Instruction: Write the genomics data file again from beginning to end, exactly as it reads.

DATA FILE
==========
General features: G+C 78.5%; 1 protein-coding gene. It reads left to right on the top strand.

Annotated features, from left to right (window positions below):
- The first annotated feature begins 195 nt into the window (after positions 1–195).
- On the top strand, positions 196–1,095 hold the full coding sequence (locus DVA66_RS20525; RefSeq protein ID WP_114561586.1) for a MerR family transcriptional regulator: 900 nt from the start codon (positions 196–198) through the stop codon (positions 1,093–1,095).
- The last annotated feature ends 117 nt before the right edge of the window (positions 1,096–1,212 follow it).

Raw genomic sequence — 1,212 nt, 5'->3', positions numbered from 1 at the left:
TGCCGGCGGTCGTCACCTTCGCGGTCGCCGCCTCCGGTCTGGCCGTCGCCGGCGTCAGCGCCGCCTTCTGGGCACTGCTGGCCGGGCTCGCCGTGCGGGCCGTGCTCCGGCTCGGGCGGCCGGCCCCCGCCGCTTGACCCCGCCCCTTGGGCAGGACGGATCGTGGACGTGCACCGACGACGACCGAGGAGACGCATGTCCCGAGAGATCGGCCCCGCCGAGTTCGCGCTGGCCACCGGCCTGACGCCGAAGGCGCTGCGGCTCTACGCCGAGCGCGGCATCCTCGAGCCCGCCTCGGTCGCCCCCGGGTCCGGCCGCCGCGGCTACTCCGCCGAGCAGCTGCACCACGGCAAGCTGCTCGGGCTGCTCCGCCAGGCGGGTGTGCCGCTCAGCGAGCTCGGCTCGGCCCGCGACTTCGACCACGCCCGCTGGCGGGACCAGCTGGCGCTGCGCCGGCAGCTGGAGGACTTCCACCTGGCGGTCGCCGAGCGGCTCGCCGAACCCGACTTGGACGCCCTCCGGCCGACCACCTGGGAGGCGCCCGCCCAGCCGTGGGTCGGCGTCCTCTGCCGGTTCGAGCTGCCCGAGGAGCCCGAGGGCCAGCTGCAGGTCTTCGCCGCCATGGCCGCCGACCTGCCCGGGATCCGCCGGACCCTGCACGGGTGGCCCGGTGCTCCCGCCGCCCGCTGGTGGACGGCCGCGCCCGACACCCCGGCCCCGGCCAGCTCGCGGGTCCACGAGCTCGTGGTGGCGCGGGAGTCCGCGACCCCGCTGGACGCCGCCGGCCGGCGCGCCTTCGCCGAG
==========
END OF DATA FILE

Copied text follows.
General features: G+C 78.5%; 1 protein-coding gene. It reads left to right on the top strand.

Annotated features, from left to right (window positions below):
- The first annotated feature begins 195 nt into the window (after positions 1–195).
- On the top strand, positions 196–1,095 hold the full coding sequence (locus DVA66_RS20525; RefSeq protein ID WP_114561586.1) for a MerR family transcriptional regulator: 900 nt from the start codon (positions 196–198) through the stop codon (positions 1,093–1,095).
- The last annotated feature ends 117 nt before the right edge of the window (positions 1,096–1,212 follow it).

Raw genomic sequence — 1,212 nt, 5'->3', positions numbered from 1 at the left:
TGCCGGCGGTCGTCACCTTCGCGGTCGCCGCCTCCGGTCTGGCCGTCGCCGGCGTCAGCGCCGCCTTCTGGGCACTGCTGGCCGGGCTCGCCGTGCGGGCCGTGCTCCGGCTCGGGCGGCCGGCCCCCGCCGCTTGACCCCGCCCCTTGGGCAGGACGGATCGTGGACGTGCACCGACGACGACCGAGGAGACGCATGTCCCGAGAGATCGGCCCCGCCGAGTTCGCGCTGGCCACCGGCCTGACGCCGAAGGCGCTGCGGCTCTACGCCGAGCGCGGCATCCTCGAGCCCGCCTCGGTCGCCCCCGGGTCCGGCCGCCGCGGCTACTCCGCCGAGCAGCTGCACCACGGCAAGCTGCTCGGGCTGCTCCGCCAGGCGGGTGTGCCGCTCAGCGAGCTCGGCTCGGCCCGCGACTTCGACCACGCCCGCTGGCGGGACCAGCTGGCGCTGCGCCGGCAGCTGGAGGACTTCCACCTGGCGGTCGCCGAGCGGCTCGCCGAACCCGACTTGGACGCCCTCCGGCCGACCACCTGGGAGGCGCCCGCCCAGCCGTGGGTCGGCGTCCTCTGCCGGTTCGAGCTGCCCGAGGAGCCCGAGGGCCAGCTGCAGGTCTTCGCCGCCATGGCCGCCGACCTGCCCGGGATCCGCCGGACCCTGCACGGGTGGCCCGGTGCTCCCGCCGCCCGCTGGTGGACGGCCGCGCCCGACACCCCGGCCCCGGCCAGCTCGCGGGTCCACGAGCTCGTGGTGGCGCGGGAGTCCGCGACCCCGCTGGACGCCGCCGGCCGGCGCGCCTTCGCCGAG